Here are a few proven strategies and powerful practices that I use to help stay calm, focused and grounded.
Starting the day off right:
Rather than leaping out of bed and “hitting the ground running” make a conscious effort to quiet your mind and scan your body from the top of your head to the tips of your toes. Notice any tension or discomfort; breathe into these areas and consciously release and let of the tension.
Do some conscious stretching. I incorporate some yoga stretches with crunches to awaken my body before I do anything else. Mindfully massaging different joints of your body from head to toe is also meditative.
Meditate for 10 to 20 minutes. There are a number of digital products available to help you do this. I have found Deepak and Oprah’s 21-day meditation experiences helpful as they focus on a key theme, and each day, break down the theme. In addition, beautiful nature sounds and music play in the background to assist you in relaxing and staying focused.
Ground yourself. Being centered and grounded helps you to be more responsive rather than reactive when interacting with others. “For example, with our family members, when we are centered, grounded and at peace we truly focus on each individual and connect with them at the heart level. They then feel listened to, understood, accepted, and loved. Likewise in the workplace if a colleague gets upset or angry we can show empathy and understanding rather than reacting to them with frustration or as if they are a threat.”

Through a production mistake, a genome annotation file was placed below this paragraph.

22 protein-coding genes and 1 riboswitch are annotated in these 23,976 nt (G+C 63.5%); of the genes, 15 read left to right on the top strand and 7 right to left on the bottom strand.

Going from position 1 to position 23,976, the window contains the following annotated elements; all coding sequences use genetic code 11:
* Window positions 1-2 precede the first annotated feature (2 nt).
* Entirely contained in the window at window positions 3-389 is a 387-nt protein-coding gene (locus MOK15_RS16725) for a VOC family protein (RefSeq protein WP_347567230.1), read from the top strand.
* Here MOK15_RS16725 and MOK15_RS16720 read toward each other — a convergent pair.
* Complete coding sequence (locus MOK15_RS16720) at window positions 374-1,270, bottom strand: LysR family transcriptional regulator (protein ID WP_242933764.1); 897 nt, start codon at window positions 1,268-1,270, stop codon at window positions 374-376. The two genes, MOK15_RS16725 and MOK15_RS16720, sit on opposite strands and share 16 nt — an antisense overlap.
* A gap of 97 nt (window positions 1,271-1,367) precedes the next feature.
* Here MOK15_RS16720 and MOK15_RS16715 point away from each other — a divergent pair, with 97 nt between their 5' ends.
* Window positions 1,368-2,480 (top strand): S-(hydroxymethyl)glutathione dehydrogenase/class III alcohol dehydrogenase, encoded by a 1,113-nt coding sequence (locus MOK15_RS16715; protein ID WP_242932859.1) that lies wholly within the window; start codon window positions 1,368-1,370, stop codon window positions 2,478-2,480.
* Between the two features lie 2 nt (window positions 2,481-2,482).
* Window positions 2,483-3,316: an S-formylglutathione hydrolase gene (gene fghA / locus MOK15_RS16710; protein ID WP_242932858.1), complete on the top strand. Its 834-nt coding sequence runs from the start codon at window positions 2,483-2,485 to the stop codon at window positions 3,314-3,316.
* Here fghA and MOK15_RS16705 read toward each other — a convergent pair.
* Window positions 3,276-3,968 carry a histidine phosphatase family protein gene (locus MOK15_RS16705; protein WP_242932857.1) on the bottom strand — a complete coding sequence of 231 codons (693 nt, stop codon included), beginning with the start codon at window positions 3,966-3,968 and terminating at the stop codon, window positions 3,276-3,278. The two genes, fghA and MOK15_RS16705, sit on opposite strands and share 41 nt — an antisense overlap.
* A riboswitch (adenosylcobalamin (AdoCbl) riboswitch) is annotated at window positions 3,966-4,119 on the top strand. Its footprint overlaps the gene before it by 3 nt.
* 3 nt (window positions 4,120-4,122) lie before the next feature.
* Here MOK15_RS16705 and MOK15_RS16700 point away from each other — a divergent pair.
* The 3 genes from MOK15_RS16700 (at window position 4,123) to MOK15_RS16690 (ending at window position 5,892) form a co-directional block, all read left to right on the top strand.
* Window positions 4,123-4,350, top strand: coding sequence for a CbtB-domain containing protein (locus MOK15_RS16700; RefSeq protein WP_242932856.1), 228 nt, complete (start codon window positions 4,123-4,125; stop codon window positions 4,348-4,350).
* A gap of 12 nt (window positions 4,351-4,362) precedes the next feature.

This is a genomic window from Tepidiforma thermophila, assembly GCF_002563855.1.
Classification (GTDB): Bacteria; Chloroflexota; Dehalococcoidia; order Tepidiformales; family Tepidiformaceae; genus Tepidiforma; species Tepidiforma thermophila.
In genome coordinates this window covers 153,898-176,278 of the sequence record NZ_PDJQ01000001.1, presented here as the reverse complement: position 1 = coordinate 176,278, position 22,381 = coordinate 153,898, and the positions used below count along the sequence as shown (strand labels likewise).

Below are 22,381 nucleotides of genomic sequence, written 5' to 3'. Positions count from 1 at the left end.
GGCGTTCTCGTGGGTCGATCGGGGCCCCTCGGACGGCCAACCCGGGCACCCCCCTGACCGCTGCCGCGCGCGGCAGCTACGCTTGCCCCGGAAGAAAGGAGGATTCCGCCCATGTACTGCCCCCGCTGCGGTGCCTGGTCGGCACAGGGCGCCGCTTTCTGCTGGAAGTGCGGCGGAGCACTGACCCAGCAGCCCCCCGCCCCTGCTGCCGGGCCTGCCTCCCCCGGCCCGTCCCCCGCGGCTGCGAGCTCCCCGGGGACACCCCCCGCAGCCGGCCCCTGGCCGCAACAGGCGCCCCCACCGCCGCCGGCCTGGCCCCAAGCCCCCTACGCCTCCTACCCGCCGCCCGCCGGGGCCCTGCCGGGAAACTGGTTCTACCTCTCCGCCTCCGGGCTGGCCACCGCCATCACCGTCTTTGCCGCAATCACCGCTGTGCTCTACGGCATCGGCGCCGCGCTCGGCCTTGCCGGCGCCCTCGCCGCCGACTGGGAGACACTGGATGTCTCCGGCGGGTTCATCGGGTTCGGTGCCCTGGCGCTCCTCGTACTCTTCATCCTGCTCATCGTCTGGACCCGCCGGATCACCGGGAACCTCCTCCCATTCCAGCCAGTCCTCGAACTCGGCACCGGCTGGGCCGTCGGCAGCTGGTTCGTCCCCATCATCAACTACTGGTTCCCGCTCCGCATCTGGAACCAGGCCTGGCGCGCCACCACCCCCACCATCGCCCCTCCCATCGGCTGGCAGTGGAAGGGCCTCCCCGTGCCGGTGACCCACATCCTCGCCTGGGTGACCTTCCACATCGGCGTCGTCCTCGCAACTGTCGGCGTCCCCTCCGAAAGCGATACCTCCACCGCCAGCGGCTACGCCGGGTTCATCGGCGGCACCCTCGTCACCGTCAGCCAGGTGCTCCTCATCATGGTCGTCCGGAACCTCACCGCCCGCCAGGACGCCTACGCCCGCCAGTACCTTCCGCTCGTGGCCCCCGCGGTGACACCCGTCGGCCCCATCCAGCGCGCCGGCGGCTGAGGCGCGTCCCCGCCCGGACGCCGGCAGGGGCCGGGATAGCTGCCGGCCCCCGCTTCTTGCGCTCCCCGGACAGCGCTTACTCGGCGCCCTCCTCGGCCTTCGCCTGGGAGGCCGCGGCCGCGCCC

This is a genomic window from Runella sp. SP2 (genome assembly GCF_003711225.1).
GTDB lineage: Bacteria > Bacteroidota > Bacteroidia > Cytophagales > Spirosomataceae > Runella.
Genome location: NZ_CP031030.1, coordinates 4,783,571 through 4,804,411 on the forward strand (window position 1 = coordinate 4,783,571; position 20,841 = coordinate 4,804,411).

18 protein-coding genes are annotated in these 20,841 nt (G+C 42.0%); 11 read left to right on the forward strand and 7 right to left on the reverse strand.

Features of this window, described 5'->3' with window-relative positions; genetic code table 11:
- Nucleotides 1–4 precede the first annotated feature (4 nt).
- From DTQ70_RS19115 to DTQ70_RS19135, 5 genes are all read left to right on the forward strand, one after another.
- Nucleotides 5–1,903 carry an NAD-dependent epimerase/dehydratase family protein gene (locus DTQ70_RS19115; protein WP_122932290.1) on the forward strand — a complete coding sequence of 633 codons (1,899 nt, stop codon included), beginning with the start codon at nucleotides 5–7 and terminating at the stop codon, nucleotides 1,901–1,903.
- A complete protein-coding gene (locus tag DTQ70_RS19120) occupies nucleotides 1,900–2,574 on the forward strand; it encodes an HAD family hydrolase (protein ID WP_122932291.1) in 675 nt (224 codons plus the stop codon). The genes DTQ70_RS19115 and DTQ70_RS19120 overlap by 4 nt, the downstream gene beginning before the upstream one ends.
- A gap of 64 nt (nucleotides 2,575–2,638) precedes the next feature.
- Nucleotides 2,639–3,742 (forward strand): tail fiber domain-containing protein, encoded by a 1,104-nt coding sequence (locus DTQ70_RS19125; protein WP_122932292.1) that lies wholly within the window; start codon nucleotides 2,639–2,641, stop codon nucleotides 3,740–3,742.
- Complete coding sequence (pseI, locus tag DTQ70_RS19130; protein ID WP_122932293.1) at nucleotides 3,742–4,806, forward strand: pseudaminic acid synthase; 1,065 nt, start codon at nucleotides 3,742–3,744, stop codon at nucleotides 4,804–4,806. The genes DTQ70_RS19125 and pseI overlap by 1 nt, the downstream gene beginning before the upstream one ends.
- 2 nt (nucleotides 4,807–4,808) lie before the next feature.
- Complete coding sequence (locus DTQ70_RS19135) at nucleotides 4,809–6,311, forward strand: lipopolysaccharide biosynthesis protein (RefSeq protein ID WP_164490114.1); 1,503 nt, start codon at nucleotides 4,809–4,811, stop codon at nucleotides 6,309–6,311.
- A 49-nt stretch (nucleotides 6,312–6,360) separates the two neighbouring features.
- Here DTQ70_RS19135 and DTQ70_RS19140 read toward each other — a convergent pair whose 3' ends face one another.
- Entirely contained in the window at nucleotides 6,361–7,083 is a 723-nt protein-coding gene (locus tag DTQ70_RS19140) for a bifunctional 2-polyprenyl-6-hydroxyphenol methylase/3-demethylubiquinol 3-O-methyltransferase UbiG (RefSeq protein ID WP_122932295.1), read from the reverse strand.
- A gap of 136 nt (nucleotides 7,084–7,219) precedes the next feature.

Here is a tool I have found extremely useful in helping me to get centered and grounded. I do this exercise at the start of every day and also before I head into an important meeting or go “on stage” for a speaking event. I go somewhere quiet (depending on the venue it may be a washroom stall), then close my eyes and take several deep breaths to get into my body. I imagine I have roots growing out of the bottom of my feet going deep down into the earth. Then I imagine drawing the earth’s energy coming up through my feet, legs and into my heart. I then imagine I have branches reaching up to the sky to access the universal or source energy (or whatever you wish to call it) and feel that energy coming down through my head and neck and into my heart. I imagine that I am grounded to the earth and to the sky. This enables me to be much more powerful in the work I do and to be less reactive and more responsive in my interactions with others at work or at home.
Throughout the Day:
Spend regular time in nature – Being in nature is therapeutic. Walking among trees (e.g. in parks and forests) releases stress in our bodies. After several decades of research, the Japanese have demonstrated that walking among trees decreases our heart rate, our blood pressure and increases the number of natural killer cells our body produces. Being in on or by water clears our energy field and helps ground us.
Be grateful for what you have. On awakening or at the end of the day write down 3 to 5 things you are grateful for. There is mounting evidence on the benefits of gratitude:
“With gratitude, people acknowledge the goodness in their lives.
In the process, people usually recognize that the source of that goodness
lies at least partially outside themselves. As a result, gratitude also
helps people connect to something larger than themselves
as individuals — whether to other people, nature, or a higher power.”
For additional tools to support you to find inner peace and also to help build peace in your family, community, workplace … the world, check out my book “Learning to Dance with Life” that is underpinned by evidence from neuroscience, eastern psychology and the health-promoting and healing benefits of the arts.
I’d love to hear what tools you use to start your days off right, and to find peace amidst the chaos of daily life and work. I invite you to share your thoughts and experiences below.
Here’s to helping build peace in the world one person at a time!
 Thompson, Pamela, Learning to Dance with Life: A Guide for High Achieving Women, p. 144